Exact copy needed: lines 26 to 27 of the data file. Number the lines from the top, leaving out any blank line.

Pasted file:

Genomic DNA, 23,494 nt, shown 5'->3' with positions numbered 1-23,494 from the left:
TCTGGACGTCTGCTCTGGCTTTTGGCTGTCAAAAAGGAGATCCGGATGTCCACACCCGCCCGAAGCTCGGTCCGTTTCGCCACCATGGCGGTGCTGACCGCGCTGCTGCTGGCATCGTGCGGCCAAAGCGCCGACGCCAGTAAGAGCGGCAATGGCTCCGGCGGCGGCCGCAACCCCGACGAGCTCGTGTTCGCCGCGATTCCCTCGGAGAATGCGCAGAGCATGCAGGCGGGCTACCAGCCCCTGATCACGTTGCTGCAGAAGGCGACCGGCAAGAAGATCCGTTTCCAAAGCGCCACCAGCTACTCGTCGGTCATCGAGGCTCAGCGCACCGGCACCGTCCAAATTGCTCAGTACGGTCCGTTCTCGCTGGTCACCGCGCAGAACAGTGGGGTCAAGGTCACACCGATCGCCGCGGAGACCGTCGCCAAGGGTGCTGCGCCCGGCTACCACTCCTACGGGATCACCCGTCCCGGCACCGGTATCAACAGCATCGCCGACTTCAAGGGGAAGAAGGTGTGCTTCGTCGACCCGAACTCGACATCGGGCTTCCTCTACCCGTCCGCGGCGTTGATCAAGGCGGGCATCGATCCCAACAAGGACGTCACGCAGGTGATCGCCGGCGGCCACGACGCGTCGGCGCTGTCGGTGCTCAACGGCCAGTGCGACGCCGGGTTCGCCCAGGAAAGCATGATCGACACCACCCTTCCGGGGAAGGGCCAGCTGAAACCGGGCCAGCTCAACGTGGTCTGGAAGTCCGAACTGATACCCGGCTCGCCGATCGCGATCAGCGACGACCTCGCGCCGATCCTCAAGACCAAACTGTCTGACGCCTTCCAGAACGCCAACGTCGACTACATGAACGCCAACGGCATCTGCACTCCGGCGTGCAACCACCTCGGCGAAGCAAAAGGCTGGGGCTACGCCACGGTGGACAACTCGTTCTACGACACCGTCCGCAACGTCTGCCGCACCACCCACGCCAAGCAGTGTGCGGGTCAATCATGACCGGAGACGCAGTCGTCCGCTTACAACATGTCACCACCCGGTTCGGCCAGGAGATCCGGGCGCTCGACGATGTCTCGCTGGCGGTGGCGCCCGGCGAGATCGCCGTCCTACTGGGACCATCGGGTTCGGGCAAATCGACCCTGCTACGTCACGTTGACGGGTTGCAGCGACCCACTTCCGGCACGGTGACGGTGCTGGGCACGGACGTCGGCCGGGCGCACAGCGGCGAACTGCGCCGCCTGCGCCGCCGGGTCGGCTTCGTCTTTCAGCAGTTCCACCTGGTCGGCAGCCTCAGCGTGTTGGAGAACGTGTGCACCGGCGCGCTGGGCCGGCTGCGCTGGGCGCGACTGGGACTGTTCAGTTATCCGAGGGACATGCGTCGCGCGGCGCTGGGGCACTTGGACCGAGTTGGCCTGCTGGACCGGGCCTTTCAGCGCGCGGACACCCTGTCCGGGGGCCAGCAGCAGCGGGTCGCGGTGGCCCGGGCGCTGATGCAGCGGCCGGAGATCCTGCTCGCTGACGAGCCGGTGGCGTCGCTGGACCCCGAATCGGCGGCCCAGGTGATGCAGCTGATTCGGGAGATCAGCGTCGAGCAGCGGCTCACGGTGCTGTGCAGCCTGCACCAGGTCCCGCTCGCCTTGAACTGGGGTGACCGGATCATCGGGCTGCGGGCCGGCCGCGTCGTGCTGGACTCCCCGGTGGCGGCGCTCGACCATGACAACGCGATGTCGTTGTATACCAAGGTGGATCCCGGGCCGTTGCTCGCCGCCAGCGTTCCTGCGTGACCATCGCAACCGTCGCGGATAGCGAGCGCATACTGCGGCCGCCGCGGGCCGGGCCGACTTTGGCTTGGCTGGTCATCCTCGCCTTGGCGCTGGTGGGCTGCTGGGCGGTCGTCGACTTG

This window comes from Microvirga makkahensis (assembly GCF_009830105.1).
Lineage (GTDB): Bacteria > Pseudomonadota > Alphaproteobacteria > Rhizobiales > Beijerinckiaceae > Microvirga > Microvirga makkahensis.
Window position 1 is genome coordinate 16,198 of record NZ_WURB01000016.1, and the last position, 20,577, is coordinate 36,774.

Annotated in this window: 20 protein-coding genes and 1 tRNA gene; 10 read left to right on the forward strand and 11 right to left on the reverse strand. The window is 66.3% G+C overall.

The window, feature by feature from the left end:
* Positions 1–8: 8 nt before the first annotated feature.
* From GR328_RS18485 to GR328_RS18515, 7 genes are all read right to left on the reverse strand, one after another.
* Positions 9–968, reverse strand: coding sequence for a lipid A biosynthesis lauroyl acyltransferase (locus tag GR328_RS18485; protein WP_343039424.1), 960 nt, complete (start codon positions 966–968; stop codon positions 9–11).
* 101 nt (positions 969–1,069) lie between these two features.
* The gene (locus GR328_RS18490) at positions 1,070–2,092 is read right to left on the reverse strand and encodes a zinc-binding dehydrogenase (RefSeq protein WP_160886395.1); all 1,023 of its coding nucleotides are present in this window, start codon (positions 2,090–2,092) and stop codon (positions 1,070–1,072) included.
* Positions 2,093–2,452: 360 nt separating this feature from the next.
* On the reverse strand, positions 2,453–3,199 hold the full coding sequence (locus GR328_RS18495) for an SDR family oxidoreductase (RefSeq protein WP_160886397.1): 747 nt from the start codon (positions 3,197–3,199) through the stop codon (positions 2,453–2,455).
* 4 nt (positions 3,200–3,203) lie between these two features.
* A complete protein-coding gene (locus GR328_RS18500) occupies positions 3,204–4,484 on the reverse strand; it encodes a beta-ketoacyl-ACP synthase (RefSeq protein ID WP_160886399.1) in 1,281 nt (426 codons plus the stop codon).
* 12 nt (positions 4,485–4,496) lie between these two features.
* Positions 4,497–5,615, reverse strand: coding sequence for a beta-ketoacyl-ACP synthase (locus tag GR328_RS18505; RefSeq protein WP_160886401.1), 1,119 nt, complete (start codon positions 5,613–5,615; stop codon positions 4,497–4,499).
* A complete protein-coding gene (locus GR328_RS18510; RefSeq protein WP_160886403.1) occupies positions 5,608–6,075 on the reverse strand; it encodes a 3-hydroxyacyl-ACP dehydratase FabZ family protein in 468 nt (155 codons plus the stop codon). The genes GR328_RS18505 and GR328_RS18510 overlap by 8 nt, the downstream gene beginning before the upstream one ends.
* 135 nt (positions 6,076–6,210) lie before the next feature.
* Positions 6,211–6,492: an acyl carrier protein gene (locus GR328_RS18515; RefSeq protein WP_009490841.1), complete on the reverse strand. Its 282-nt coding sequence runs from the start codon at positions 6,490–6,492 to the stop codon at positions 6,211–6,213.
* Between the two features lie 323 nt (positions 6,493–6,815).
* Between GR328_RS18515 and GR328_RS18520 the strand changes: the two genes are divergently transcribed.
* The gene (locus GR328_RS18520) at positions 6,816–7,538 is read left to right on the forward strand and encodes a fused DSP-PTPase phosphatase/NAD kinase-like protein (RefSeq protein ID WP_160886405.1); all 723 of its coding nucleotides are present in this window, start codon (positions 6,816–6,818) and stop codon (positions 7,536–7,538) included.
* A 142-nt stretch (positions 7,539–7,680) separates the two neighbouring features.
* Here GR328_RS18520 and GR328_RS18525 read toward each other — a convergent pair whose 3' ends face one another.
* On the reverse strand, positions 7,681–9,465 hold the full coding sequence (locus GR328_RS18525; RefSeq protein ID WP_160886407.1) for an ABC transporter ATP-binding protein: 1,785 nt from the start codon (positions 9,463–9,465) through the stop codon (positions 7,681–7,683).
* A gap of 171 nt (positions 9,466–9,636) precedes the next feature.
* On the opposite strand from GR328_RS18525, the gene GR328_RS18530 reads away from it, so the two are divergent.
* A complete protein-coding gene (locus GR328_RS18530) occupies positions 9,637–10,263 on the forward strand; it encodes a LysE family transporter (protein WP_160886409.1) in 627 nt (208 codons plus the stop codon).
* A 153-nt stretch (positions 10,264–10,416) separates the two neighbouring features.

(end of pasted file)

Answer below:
* Here GR328_RS18520 and GR328_RS18525 read toward each other — a convergent pair whose 3' ends face one another.
* On the reverse strand, positions 7,681–9,465 hold the full coding sequence (locus GR328_RS18525; RefSeq protein ID WP_160886407.1) for an ABC transporter ATP-binding protein: 1,785 nt from the start codon (positions 9,463–9,465) through the stop codon (positions 7,681–7,683).